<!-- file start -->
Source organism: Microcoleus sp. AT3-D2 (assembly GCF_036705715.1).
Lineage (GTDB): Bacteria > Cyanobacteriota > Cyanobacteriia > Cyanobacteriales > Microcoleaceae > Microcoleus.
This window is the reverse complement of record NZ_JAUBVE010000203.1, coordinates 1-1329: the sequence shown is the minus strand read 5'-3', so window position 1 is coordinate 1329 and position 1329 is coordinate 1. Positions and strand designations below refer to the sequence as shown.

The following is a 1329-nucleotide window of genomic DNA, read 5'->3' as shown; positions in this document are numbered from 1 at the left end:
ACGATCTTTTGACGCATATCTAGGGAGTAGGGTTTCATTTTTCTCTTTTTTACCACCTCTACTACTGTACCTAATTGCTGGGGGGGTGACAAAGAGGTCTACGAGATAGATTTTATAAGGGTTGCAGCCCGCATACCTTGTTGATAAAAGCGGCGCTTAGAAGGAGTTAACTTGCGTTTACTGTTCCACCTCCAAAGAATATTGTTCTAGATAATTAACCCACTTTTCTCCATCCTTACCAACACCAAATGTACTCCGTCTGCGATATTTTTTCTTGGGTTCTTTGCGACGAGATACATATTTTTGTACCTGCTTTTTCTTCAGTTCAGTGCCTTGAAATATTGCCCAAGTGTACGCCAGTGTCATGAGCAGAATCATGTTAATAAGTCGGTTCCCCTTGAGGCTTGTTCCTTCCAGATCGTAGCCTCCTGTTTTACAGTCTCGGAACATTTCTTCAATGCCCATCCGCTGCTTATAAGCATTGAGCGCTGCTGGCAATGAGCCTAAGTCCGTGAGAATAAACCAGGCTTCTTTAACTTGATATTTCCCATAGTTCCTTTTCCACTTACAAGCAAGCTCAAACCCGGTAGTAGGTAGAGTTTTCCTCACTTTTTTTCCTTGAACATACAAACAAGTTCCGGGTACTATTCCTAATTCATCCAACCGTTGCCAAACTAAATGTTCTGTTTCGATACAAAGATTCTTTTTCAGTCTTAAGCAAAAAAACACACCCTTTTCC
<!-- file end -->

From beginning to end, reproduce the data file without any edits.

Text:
Source organism: Microcoleus sp. AT3-D2 (assembly GCF_036705715.1).
Lineage (GTDB): Bacteria > Cyanobacteriota > Cyanobacteriia > Cyanobacteriales > Microcoleaceae > Microcoleus.
This window is the reverse complement of record NZ_JAUBVE010000203.1, coordinates 1-1329: the sequence shown is the minus strand read 5'-3', so window position 1 is coordinate 1329 and position 1329 is coordinate 1. Positions and strand designations below refer to the sequence as shown.

The following is a 1329-nucleotide window of genomic DNA, read 5'->3' as shown; positions in this document are numbered from 1 at the left end:
ACGATCTTTTGACGCATATCTAGGGAGTAGGGTTTCATTTTTCTCTTTTTTACCACCTCTACTACTGTACCTAATTGCTGGGGGGGTGACAAAGAGGTCTACGAGATAGATTTTATAAGGGTTGCAGCCCGCATACCTTGTTGATAAAAGCGGCGCTTAGAAGGAGTTAACTTGCGTTTACTGTTCCACCTCCAAAGAATATTGTTCTAGATAATTAACCCACTTTTCTCCATCCTTACCAACACCAAATGTACTCCGTCTGCGATATTTTTTCTTGGGTTCTTTGCGACGAGATACATATTTTTGTACCTGCTTTTTCTTCAGTTCAGTGCCTTGAAATATTGCCCAAGTGTACGCCAGTGTCATGAGCAGAATCATGTTAATAAGTCGGTTCCCCTTGAGGCTTGTTCCTTCCAGATCGTAGCCTCCTGTTTTACAGTCTCGGAACATTTCTTCAATGCCCATCCGCTGCTTATAAGCATTGAGCGCTGCTGGCAATGAGCCTAAGTCCGTGAGAATAAACCAGGCTTCTTTAACTTGATATTTCCCATAGTTCCTTTTCCACTTACAAGCAAGCTCAAACCCGGTAGTAGGTAGAGTTTTCCTCACTTTTTTTCCTTGAACATACAAACAAGTTCCGGGTACTATTCCTAATTCATCCAACCGTTGCCAAACTAAATGTTCTGTTTCGATACAAAGATTCTTTTTCAGTCTTAAGCAAAAAAACACACCCTTTTCC